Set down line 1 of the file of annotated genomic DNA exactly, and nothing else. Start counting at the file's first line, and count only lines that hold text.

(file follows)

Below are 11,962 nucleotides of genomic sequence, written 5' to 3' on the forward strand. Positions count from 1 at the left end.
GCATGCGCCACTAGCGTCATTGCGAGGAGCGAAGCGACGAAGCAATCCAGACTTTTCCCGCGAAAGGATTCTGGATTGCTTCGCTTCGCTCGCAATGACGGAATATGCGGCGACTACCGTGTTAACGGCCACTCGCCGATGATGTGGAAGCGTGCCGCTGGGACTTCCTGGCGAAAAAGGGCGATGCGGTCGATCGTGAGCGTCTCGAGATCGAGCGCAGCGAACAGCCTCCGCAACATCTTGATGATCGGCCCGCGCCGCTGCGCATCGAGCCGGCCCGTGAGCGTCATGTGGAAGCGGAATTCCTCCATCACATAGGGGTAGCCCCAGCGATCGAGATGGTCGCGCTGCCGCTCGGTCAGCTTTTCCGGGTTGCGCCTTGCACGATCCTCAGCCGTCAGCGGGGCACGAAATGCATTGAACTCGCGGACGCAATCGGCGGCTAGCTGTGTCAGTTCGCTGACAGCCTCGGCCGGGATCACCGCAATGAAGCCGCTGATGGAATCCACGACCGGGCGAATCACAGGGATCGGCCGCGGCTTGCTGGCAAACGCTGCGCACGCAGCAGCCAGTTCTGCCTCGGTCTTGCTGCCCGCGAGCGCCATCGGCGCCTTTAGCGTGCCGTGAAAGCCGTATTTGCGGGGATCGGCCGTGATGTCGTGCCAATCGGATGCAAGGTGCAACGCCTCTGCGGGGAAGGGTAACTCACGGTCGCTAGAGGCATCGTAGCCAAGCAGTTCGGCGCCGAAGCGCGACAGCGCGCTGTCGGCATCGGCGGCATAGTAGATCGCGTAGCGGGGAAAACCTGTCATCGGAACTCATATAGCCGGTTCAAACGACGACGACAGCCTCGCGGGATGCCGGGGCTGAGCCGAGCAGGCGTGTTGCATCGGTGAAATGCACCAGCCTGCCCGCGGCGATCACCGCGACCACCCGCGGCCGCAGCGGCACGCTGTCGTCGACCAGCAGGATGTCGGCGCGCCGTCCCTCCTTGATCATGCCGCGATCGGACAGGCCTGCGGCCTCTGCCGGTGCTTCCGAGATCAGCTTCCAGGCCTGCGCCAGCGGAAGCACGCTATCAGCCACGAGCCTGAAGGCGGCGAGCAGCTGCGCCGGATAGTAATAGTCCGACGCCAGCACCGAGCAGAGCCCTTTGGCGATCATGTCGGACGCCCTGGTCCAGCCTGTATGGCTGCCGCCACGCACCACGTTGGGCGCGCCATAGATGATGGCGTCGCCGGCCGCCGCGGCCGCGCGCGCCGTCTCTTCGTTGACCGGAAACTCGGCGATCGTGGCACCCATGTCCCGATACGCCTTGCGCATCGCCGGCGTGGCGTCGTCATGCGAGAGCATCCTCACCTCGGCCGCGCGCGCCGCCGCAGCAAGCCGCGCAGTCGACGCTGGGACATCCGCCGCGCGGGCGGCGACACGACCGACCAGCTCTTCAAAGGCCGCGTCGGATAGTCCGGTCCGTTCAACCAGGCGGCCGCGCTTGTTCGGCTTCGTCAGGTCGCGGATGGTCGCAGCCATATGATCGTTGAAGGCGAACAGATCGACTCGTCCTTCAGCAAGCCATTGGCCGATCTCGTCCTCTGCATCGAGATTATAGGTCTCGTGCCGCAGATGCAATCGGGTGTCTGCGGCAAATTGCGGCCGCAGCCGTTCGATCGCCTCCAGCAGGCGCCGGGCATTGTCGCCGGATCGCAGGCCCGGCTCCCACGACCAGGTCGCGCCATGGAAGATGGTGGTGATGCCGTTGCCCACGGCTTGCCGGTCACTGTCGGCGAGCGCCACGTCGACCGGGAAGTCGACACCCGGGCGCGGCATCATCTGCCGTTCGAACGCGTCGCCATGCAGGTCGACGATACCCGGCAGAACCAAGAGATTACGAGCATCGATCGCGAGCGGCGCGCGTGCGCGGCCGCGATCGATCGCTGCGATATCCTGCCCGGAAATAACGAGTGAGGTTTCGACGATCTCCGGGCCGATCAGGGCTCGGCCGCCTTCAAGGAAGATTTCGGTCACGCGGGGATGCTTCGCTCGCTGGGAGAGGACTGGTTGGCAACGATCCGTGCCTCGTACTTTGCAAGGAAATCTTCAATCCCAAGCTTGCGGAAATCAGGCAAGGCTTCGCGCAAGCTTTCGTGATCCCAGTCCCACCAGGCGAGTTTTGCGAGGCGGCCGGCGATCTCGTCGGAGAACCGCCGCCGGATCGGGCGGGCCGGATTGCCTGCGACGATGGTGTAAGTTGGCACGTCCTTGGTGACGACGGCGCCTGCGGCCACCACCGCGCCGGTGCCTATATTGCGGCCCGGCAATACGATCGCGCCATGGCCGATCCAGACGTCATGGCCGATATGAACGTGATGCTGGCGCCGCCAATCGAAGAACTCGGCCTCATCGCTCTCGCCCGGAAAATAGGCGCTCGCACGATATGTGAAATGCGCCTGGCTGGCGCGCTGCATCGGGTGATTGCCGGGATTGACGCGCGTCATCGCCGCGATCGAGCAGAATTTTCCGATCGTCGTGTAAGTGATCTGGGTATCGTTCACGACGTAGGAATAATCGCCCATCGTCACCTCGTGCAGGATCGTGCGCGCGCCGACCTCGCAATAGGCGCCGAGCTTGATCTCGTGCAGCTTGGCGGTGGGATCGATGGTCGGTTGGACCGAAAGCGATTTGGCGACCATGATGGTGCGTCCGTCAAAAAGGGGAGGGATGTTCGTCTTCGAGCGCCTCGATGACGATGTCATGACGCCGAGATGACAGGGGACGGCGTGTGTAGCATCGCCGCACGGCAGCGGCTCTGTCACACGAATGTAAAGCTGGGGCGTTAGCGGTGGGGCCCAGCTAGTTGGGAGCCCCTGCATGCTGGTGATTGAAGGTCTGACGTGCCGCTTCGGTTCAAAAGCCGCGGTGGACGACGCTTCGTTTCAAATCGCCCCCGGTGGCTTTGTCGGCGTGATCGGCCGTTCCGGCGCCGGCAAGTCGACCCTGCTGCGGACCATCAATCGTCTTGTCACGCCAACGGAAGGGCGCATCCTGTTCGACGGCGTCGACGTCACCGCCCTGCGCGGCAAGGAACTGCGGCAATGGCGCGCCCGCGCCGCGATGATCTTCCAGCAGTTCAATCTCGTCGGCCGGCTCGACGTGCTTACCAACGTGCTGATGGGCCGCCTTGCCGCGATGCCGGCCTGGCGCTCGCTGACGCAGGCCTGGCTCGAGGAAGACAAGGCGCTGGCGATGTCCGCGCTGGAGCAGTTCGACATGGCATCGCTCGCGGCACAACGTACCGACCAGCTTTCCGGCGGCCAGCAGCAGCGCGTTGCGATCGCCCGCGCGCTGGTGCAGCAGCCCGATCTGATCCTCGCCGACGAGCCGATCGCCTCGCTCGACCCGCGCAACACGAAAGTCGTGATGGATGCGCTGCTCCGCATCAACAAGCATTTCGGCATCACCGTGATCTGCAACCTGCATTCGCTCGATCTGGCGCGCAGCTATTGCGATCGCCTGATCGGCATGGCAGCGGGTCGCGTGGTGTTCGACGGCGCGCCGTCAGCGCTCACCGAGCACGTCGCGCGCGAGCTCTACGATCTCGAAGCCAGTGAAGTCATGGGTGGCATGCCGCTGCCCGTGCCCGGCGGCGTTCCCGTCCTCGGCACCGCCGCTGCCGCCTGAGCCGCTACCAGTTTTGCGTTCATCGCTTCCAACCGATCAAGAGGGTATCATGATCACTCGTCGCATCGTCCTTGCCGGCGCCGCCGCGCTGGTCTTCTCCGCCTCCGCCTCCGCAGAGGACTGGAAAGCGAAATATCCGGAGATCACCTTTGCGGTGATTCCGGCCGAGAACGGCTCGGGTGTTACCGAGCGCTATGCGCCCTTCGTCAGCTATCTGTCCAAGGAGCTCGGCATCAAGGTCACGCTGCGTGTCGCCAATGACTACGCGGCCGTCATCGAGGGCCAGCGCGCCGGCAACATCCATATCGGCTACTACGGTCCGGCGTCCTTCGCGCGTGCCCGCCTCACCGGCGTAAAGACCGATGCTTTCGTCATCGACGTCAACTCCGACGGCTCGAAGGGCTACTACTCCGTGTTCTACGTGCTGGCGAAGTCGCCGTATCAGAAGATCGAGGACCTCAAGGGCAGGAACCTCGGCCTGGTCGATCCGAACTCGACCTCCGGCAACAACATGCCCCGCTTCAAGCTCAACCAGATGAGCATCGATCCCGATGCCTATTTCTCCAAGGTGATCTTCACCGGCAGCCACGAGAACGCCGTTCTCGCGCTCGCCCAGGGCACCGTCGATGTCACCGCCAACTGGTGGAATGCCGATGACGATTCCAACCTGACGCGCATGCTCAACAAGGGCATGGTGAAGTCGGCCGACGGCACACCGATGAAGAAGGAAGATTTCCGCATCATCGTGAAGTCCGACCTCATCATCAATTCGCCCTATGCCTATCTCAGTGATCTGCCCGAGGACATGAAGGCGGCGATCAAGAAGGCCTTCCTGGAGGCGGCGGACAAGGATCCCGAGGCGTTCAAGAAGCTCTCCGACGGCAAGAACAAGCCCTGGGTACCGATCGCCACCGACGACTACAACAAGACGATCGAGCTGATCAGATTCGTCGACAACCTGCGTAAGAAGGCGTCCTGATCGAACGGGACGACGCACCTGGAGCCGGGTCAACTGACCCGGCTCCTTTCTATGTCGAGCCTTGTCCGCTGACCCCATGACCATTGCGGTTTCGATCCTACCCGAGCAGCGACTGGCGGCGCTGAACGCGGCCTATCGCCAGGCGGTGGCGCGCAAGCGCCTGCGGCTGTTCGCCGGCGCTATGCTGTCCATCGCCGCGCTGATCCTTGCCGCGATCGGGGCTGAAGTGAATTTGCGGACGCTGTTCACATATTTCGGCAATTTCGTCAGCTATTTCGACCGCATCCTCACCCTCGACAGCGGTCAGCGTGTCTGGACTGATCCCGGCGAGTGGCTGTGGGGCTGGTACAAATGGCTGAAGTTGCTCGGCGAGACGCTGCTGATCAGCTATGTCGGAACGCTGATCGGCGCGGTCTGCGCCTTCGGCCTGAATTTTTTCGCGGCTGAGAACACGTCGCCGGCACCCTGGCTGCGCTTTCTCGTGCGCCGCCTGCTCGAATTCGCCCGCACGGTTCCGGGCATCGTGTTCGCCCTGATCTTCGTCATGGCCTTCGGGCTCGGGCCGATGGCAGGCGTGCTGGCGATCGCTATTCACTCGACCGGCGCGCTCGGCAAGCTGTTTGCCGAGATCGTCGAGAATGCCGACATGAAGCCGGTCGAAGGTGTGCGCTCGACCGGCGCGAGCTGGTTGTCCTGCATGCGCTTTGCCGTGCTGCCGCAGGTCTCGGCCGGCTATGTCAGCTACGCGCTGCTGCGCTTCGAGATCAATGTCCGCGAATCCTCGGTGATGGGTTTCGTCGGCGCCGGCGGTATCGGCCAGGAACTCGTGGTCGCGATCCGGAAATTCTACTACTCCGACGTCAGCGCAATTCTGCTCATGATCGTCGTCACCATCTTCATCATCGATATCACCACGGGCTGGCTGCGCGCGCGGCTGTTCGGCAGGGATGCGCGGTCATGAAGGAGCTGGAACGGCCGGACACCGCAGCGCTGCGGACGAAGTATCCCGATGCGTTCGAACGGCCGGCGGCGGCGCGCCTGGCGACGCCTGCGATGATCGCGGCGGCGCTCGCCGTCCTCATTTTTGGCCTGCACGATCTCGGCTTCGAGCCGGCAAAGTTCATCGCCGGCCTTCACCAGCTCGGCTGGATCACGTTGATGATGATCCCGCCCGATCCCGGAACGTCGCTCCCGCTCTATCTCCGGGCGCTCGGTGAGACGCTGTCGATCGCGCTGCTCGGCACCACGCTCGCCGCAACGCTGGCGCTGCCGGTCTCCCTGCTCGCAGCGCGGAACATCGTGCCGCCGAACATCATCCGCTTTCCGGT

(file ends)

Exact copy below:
Below are 11,962 nucleotides of genomic sequence, written 5' to 3' on the forward strand. Positions count from 1 at the left end.